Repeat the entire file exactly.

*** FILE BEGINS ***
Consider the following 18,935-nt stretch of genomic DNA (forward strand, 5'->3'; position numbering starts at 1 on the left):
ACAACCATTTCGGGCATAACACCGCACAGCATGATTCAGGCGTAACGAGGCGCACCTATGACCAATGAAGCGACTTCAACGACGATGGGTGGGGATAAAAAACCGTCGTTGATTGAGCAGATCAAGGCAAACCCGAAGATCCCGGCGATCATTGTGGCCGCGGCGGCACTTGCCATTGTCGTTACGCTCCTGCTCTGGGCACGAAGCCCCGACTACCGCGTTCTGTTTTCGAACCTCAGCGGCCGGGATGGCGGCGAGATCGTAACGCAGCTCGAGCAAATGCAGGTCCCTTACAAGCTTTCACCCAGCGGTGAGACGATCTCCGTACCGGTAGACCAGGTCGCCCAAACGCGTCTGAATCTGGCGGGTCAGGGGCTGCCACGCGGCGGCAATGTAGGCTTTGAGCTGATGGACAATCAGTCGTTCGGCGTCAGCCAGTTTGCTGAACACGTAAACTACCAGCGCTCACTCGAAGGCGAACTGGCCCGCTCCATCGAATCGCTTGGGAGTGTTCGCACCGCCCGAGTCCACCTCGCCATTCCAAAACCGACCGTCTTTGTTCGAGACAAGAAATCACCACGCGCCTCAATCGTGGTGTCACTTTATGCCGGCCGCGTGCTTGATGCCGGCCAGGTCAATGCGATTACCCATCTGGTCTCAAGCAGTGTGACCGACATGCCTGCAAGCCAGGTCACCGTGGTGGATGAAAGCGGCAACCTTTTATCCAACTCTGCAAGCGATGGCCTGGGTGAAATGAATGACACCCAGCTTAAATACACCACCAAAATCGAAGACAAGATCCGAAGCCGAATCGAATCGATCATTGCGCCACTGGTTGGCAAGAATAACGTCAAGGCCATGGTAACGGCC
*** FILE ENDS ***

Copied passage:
Consider the following 18,935-nt stretch of genomic DNA (forward strand, 5'->3'; position numbering starts at 1 on the left):
ACAACCATTTCGGGCATAACACCGCACAGCATGATTCAGGCGTAACGAGGCGCACCTATGACCAATGAAGCGACTTCAACGACGATGGGTGGGGATAAAAAACCGTCGTTGATTGAGCAGATCAAGGCAAACCCGAAGATCCCGGCGATCATTGTGGCCGCGGCGGCACTTGCCATTGTCGTTACGCTCCTGCTCTGGGCACGAAGCCCCGACTACCGCGTTCTGTTTTCGAACCTCAGCGGCCGGGATGGCGGCGAGATCGTAACGCAGCTCGAGCAAATGCAGGTCCCTTACAAGCTTTCACCCAGCGGTGAGACGATCTCCGTACCGGTAGACCAGGTCGCCCAAACGCGTCTGAATCTGGCGGGTCAGGGGCTGCCACGCGGCGGCAATGTAGGCTTTGAGCTGATGGACAATCAGTCGTTCGGCGTCAGCCAGTTTGCTGAACACGTAAACTACCAGCGCTCACTCGAAGGCGAACTGGCCCGCTCCATCGAATCGCTTGGGAGTGTTCGCACCGCCCGAGTCCACCTCGCCATTCCAAAACCGACCGTCTTTGTTCGAGACAAGAAATCACCACGCGCCTCAATCGTGGTGTCACTTTATGCCGGCCGCGTGCTTGATGCCGGCCAGGTCAATGCGATTACCCATCTGGTCTCAAGCAGTGTGACCGACATGCCTGCAAGCCAGGTCACCGTGGTGGATGAAAGCGGCAACCTTTTATCCAACTCTGCAAGCGATGGCCTGGGTGAAATGAATGACACCCAGCTTAAATACACCACCAAAATCGAAGACAAGATCCGAAGCCGAATCGAATCGATCATTGCGCCACTGGTTGGCAAGAATAACGTCAAGGCCATGGTAACGGCC